In a case soon to be considered by the U.S. Supreme Court, the state of Missouri denied a church preschool a grant to transform discarded rubber tires into a safe surface for its playground—because the state constitution forbids giving public funds to religious institutions. Terry Eastland explains the case’s significance:
The church is making three claims: one under the First Amendment’s establishment clause, a second under its free-exercise clause, and a third under the Fourteenth Amendment’s equal-protection clause. It is the equal-protection argument that is most interesting. . . . [In an amicus brief], the Pacific Legal Foundation . . . argues that, while equal-protection cases “most commonly address discrimination on the basis of race,” the Supreme Court’s equal-protection decisions “reflect the view that differential treatment on the basis of religion is just as intolerable.” . . .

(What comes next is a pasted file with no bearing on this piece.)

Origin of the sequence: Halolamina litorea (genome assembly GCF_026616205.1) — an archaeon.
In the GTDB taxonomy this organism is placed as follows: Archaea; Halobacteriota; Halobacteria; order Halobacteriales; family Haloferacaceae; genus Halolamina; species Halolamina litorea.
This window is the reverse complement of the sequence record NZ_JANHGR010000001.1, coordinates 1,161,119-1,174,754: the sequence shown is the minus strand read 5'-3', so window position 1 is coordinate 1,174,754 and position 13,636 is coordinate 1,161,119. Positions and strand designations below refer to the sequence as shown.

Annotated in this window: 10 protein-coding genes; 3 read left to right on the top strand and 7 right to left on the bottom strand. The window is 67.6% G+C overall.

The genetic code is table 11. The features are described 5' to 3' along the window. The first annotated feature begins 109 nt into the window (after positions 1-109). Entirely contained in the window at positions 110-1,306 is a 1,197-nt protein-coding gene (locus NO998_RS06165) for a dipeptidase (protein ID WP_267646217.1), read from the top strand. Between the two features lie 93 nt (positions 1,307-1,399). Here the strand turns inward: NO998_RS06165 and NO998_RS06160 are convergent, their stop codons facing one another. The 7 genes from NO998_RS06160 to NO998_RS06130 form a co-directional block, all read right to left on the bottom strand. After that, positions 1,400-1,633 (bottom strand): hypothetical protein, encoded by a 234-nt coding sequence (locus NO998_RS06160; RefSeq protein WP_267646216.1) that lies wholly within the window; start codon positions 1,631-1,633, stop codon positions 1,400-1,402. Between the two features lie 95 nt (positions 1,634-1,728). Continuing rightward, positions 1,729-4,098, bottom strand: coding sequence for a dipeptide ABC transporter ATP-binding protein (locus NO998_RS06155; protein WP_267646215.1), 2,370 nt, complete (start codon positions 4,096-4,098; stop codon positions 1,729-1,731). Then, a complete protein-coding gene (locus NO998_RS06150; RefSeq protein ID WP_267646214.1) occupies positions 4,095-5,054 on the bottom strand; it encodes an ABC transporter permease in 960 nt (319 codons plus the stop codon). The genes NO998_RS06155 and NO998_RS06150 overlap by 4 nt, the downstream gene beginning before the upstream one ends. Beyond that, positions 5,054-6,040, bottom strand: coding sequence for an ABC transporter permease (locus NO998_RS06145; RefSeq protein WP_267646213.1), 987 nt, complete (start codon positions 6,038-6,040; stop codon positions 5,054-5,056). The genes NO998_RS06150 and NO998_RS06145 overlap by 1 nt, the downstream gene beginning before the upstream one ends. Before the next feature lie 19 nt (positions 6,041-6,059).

The foundation says that Missouri violated the U.S. Constitution by excluding [the church playground] from its Scrap Tire Program on the basis of religion. Treating people differently on the basis of race is subject to “strict scrutiny,” the Supreme Court’s “most stringent standard of review.” The Pacific Legal Foundation argues that “strict scrutiny is just as appropriate” when classifications based on religion are under review. . . .
By taking seriously unequal treatment on the basis of religion, the Pacific Legal Foundation has offered an understanding of equal protection and what it entails that is worthy of the Court’s attention.